- Arthur Cohen, 71, charged with making use of law firm resources to invest in diamond jewelry, pay family members bills
- Cohen stole from Gordon & Silber for years, rates say
(Reuters) – A New York attorney stole more than $1.2 million from his law agency and invested it on a diamond-encrusted Cartier view, a $57,000 diamond ring, loved ones credit rating card charges and other particular costs, Manhattan prosecutors reported Wednesday.
Arthur Cohen, 71, was charged with 35 counts such as grand larceny, criminal tax fraud, providing a false instrument for filing, falsifying organization records and perjury.
Cohen did not instantly reply to a ask for for comment.
Sign up now for Free unlimited accessibility to Reuters.com
As senior fairness associate and treasurer of Manhattan’s now-defunct Gordon & Silber, Cohen used the firm as his “personal gold mine at the expense of his partners and co-employees,” Manhattan District Legal professional Alvin Bragg mentioned in a assertion.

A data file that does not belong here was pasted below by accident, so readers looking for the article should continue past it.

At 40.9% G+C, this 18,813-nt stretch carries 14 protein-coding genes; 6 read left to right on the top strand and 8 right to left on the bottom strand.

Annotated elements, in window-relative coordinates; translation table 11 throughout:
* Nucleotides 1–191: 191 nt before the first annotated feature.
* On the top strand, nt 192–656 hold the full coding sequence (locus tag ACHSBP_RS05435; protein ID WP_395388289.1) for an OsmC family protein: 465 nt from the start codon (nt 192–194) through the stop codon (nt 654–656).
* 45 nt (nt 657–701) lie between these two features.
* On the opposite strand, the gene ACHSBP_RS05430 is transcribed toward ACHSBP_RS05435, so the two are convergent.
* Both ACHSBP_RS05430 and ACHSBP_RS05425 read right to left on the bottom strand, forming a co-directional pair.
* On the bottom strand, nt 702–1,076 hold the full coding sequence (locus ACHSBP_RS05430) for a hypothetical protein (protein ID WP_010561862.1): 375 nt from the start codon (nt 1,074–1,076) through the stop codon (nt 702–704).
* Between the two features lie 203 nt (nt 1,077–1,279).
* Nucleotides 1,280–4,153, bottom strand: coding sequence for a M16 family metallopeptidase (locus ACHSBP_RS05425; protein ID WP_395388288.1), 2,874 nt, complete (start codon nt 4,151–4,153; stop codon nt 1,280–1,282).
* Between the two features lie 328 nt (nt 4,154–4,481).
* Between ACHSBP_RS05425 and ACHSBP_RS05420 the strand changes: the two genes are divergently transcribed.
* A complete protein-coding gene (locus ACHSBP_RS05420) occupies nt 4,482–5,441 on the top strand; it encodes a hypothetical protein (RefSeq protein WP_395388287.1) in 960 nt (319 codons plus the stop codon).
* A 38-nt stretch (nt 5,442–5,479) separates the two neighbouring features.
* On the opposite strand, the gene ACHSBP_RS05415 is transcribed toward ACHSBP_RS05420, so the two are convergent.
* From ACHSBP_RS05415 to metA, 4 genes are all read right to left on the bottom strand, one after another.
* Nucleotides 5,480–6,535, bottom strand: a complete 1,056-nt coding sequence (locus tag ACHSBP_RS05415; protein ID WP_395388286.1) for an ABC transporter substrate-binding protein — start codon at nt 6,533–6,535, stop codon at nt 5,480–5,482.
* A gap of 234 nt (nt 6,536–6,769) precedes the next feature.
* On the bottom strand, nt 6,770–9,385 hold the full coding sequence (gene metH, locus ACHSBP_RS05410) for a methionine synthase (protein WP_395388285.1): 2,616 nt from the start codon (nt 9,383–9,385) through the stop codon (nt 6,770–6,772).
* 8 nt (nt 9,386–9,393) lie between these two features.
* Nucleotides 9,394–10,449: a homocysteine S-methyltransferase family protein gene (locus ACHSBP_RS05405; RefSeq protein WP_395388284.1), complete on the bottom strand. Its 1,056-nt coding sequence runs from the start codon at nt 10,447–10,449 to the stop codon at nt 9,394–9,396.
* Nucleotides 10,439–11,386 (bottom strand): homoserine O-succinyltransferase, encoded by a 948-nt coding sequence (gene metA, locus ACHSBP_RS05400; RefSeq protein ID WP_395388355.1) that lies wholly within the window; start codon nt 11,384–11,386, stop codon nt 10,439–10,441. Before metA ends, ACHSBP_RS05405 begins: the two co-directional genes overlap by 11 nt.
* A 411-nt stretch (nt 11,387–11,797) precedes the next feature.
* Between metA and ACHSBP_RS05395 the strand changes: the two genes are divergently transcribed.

In addition to the $40,000 diamond check out, ring and other purchases, Cohen allegedly employed stolen agency cash for luxurious resort stays, to “services luxury vehicles” and to pay a lot more than $100,000 for his son’s American Convey card.
To cover his tracks, Cohen fabricated accounting entries and price experiences, prosecutors mentioned.
The scheme lasted from January 2014 to February 2020, when Cohen was suspended from Gordon & Silber, prosecutors mentioned. The business demanded he repay at minimum some of the money, but rather Cohen sued the organization in New York County Supreme Court, according to the D.A.’s office environment and court records.
Cohen submitted paperwork that contains false details in the civil case and dedicated perjury when he falsely denied thieving from the organization, prosecutors said. That scenario remained energetic as of final thirty day period.
Leah Kelman, a partner at Herrick Feinstein who is symbolizing Cohen in the civil situation, declined to remark.
(Up-to-date with info on an attorney for Cohen.)
Register now for Free unlimited accessibility to Reuters.com
Our Standards: The Thomson Reuters Have faith in Ideas.